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World J Gastroenterol. Dec 14, 2012; 18(46): 6737-6746
Published online Dec 14, 2012. doi: 10.3748/wjg.v18.i46.6737
Multidisciplinary approach for patients with esophageal cancer
Victoria M Villaflor, Marco E Allaix, Bruce Minsky, Fernando A Herbella, Marco G Patti
Victoria M Villaflor, Department of Medicine, Section Hematology/Oncology, University of Chicago Medicine, Chicago, IL 60637, United States
Marco E Allaix, Fernando A Herbella, Marco G Patti, Department of Surgery, University of Chicago Medicine, Chicago, IL 60637, United States
Bruce Minsky, Radiation Oncology, University of Chicago Medicine, Chicago, IL 60637, United States
Author contributions: Villaflor VM, Allaix ME, Minsky B, Herbella FA and Patti MG designed and revised the manuscript; Villaflor VM wrote the manuscript.
Correspondence to: Victoria M Villaflor, MD, Department of Medicine, Section Hematology/Oncology, University of Chicago, 5841 S Maryland MC2115, Chicago, IL 60637, United States.
Telephone: +1-773-7022825 Fax: +1-773-7020963
Received: April 18, 2012
Revised: November 19, 2012
Accepted: November 24, 2012
Published online: December 14, 2012

Patients with esophageal cancer have a poor prognosis because they often have no symptoms until their disease is advanced. There are no screening recommendations for patients unless they have Barrett’s esophagitis or a significant family history of this disease. Often, esophageal cancer is not diagnosed until patients present with dysphagia, odynophagia, anemia or weight loss. When symptoms occur, the stage is often stage III or greater. Treatment of patients with very early stage disease is fairly straight forward using only local treatment with surgical resection or endoscopic mucosal resection. The treatment of patients who have locally advanced esophageal cancer is more complex and controversial. Despite multiple trials, treatment recommendations are still unclear due to conflicting data. Sadly, much of our data is difficult to interpret due to many of the trials done have included very heterogeneous groups of patients both histologically as well as anatomically. Additionally, studies have been underpowered or stopped early due to poor accrual. In the United States, concurrent chemoradiotherapy prior to surgical resection has been accepted by many as standard of care in the locally advanced patient. Patients who have metastatic disease are treated palliatively. The aim of this article is to describe the multidisciplinary approach used by an established team at a single high volume center for esophageal cancer, and to review the literature which guides our treatment recommendations.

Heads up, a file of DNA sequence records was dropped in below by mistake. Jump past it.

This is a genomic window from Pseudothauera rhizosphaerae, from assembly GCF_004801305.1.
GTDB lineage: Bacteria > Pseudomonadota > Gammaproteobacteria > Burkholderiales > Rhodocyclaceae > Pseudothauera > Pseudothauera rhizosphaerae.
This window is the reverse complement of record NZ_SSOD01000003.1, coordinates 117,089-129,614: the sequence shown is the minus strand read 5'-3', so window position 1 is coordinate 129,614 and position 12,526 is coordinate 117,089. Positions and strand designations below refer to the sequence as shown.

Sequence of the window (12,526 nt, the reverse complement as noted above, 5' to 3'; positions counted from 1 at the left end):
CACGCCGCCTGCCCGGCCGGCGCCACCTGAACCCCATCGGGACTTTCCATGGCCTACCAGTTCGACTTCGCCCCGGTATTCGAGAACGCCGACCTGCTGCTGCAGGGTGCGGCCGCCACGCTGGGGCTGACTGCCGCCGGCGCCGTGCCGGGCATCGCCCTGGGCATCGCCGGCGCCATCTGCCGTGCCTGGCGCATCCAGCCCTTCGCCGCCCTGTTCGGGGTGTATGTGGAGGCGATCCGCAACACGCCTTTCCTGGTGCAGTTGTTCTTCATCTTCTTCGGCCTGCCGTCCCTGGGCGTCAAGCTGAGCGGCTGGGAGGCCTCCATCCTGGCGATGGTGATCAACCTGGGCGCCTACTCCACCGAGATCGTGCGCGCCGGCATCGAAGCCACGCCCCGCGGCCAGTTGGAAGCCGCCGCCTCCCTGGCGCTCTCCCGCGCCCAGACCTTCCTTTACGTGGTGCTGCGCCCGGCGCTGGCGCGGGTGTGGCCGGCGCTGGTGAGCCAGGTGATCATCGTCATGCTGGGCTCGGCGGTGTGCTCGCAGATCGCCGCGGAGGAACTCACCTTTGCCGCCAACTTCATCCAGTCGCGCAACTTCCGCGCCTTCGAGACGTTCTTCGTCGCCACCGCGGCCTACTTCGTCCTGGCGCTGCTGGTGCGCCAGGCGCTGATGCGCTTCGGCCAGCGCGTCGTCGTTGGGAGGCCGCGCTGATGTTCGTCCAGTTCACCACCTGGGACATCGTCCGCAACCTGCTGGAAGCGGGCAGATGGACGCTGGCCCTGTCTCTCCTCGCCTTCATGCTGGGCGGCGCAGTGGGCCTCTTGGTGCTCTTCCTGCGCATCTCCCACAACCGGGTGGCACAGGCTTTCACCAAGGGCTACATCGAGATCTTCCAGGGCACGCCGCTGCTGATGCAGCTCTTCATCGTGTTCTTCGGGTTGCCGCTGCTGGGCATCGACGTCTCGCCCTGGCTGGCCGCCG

Keywords: Esophageal Cancer, Multimodality therapy, Multidisciplinary therapy, Chemoradiotherapy, Esophageal resection, Esophagectomy